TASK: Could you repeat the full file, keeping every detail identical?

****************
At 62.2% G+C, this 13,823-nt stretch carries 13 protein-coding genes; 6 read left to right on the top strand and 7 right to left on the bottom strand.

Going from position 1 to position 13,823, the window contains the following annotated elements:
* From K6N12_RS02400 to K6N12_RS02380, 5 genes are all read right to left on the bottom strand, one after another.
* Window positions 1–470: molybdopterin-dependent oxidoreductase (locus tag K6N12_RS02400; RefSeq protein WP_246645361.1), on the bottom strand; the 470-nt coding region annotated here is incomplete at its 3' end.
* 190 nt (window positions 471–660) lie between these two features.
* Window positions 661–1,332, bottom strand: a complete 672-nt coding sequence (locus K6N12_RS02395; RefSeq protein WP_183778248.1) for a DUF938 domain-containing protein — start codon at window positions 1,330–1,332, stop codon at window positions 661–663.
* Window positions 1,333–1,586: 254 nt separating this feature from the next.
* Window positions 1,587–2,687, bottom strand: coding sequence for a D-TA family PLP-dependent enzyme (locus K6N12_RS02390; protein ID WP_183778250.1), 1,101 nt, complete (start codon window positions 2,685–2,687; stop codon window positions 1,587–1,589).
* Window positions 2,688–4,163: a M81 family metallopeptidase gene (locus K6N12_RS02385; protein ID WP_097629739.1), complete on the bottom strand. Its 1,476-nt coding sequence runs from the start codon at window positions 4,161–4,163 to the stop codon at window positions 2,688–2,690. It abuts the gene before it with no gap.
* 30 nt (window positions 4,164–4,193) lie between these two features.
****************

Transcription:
At 62.2% G+C, this 13,823-nt stretch carries 13 protein-coding genes; 6 read left to right on the top strand and 7 right to left on the bottom strand.

Going from position 1 to position 13,823, the window contains the following annotated elements:
* From K6N12_RS02400 to K6N12_RS02380, 5 genes are all read right to left on the bottom strand, one after another.
* Window positions 1–470: molybdopterin-dependent oxidoreductase (locus tag K6N12_RS02400; RefSeq protein WP_246645361.1), on the bottom strand; the 470-nt coding region annotated here is incomplete at its 3' end.
* 190 nt (window positions 471–660) lie between these two features.
* Window positions 661–1,332, bottom strand: a complete 672-nt coding sequence (locus K6N12_RS02395; RefSeq protein WP_183778248.1) for a DUF938 domain-containing protein — start codon at window positions 1,330–1,332, stop codon at window positions 661–663.
* Window positions 1,333–1,586: 254 nt separating this feature from the next.
* Window positions 1,587–2,687, bottom strand: coding sequence for a D-TA family PLP-dependent enzyme (locus K6N12_RS02390; protein ID WP_183778250.1), 1,101 nt, complete (start codon window positions 2,685–2,687; stop codon window positions 1,587–1,589).
* Window positions 2,688–4,163: a M81 family metallopeptidase gene (locus K6N12_RS02385; protein ID WP_097629739.1), complete on the bottom strand. Its 1,476-nt coding sequence runs from the start codon at window positions 4,161–4,163 to the stop codon at window positions 2,688–2,690. It abuts the gene before it with no gap.
* 30 nt (window positions 4,164–4,193) lie between these two features.